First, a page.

Ever since Amazon opened in India, its advertising has focused on building trust. Be it the small town customers that it has assiduously wooed or urban shoppers wary of digital commerce, the American e-commerce behemoth has sought to assure everyone about quality and convenience on its platform.
Now Amazon is turning the spotlight on those who sell on its platform. Using their stories as part of its packaging, the company hopes to transform what is a faceless transactional relationship with its buyers and sellers, into an emotional one and at the same time, build brand stickiness. But importantly, Amazon is turning up the pitch on its trust narrative through story boxes and #IAmAmazon, exhorting buyers to trust the face on the pack and sellers, the platform that helped them find a national market.
“Ever since we launched Amazon StoryBoxes prior to the festive season, millions of customers from across India have received their orders with transformative seller stories,” said an Amazon India spokesperson. Amazon has over 5.5 lakh sellers selling a selection of over 200 million products to millions of customers from across the country.
The sellers say they are invigorated by this exercise. “The moment I received the Storybox, with my own story on it, my happiness knew no bounds. This initiative has given me a sense of great self-worth, over and above taking my story to lakhs of households in India.” said Rani Ravindran, Ravindran Silk Cotton.
Ravindran, a homemaker and mother, sells wooden toys and cotton pillows on Amazon; as Periyakulam’s (a small town in Tamil Nadu) first Amazon seller, she helps Amazon sharpen its narrative of a marketplace that helps small sellers and buyers find each other. Sirimiri, a Bengaluru-based healthy snacks seller had its promoter Vijaya Rajan featured in the box and the company tweeted as soon as the campaign hit the boxes. “Not only our sales grew 3X times, our story was delivered on an Amazon Box. Can’t imagine how many people in India will see our story!”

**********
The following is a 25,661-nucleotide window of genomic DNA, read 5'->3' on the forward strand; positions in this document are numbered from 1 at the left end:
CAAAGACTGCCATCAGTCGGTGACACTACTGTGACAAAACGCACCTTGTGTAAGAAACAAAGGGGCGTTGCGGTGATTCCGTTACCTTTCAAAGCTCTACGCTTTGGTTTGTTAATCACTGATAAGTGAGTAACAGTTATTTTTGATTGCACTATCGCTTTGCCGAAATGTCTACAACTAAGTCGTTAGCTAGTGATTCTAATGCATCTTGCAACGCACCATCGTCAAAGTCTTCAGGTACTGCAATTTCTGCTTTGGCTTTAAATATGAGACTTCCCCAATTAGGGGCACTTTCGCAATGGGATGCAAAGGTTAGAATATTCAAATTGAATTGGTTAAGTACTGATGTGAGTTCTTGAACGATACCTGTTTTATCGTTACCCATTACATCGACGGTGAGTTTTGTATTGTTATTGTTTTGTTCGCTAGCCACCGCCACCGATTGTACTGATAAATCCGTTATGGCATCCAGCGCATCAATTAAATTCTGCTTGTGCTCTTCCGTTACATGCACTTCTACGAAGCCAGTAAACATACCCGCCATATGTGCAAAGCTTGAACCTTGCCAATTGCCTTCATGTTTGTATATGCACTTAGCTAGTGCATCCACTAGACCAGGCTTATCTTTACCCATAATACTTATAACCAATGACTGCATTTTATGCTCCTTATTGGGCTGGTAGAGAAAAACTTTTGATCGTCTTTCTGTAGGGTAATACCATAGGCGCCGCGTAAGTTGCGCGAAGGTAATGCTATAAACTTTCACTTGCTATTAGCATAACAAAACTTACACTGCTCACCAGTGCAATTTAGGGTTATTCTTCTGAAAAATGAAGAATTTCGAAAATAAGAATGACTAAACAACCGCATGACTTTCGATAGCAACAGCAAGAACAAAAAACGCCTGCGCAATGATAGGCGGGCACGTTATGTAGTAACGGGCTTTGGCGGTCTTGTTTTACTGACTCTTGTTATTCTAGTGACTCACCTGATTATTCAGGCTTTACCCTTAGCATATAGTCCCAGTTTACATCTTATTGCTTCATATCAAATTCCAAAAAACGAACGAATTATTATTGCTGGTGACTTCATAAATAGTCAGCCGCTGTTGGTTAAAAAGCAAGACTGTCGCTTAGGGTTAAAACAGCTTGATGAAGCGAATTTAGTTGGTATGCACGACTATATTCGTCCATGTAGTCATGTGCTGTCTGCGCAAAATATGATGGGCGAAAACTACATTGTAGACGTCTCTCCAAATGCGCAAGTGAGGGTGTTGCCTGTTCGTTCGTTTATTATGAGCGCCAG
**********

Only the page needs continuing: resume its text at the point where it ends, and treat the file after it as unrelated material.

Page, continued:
Experts say that Amazon’s efforts at building trust is based on customer insights and experience that suggest Indian buyers want to know who they buy from and aimed at extracting loyalty in a fickle market. Acquiring customers is significantly more expensive than retaining them and efforts such as these go a long way in keeping buyers engaged. “Loyal customers are valuable in themselves as a reliable repeat source of revenue,” said a recent report by KPMG (The truth about customer loyalty). 52 percent of the consumers surveyed say they will buy their favourite brand even if it is cheaper and more convenient to buy a rival product is proof that loyalty endures.
The road to trust and loyalty
- To drive volumes and value, the #ApniDukan campaign reassures buyers about the authenticity of products on its platform
- To assure buyers about quality, the campaign #SabAmazonWaale asks buyers to check out the reviews on chosen products
- The IPL campaigns use a fictional team set in a fictional small town, ChonkpurCheetahs, use humour to create familiarity with the brand
What generates loyalty? Six out of ten consumers surveyed by KPMG said that they are loyal because they feel a personal connection to a company — in India, 74 percent said as much — suggesting that companies need to appeal to customers’ hearts as well as their minds and wallets. “Consumers want to buy from businesses they like — apart from sustainability and corporate transparency, many identify innovation as nurturing loyalty — and which, they believe, share their values. René Vader, global sector leader, Consumer & Retail, KPMG International said in the report, “If you’re trying to build brand loyalty today, an emotional connection is no longer a nice-to-have, it’s a need-to-have.”
For Amazon that has to face the ire of millions of buyers for a purchase gone wrong or a delivery delayed, gaining the trust of its buyers and the commitment of its seller community is imperative. And the campaign expects to move a little closer towards winning loyalty, while creating a halo effect. By crafting a story of inspiration and courage around every purchase, Amazon expects some of the goodwill to rub off and add some shine to the brand. Business Standard